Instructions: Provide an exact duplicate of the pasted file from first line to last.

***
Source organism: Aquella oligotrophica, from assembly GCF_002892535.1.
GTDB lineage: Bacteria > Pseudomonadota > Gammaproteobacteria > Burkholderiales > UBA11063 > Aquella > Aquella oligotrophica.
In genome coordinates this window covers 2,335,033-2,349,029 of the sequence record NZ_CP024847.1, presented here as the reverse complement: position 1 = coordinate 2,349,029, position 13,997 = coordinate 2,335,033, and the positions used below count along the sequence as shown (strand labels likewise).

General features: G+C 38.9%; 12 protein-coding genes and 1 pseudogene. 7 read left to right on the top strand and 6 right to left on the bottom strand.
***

Source organism: Aquella oligotrophica, from assembly GCF_002892535.1.
GTDB lineage: Bacteria > Pseudomonadota > Gammaproteobacteria > Burkholderiales > UBA11063 > Aquella > Aquella oligotrophica.
In genome coordinates this window covers 2,335,033-2,349,029 of the sequence record NZ_CP024847.1, presented here as the reverse complement: position 1 = coordinate 2,349,029, position 13,997 = coordinate 2,335,033, and the positions used below count along the sequence as shown (strand labels likewise).

General features: G+C 38.9%; 12 protein-coding genes and 1 pseudogene. 7 read left to right on the top strand and 6 right to left on the bottom strand.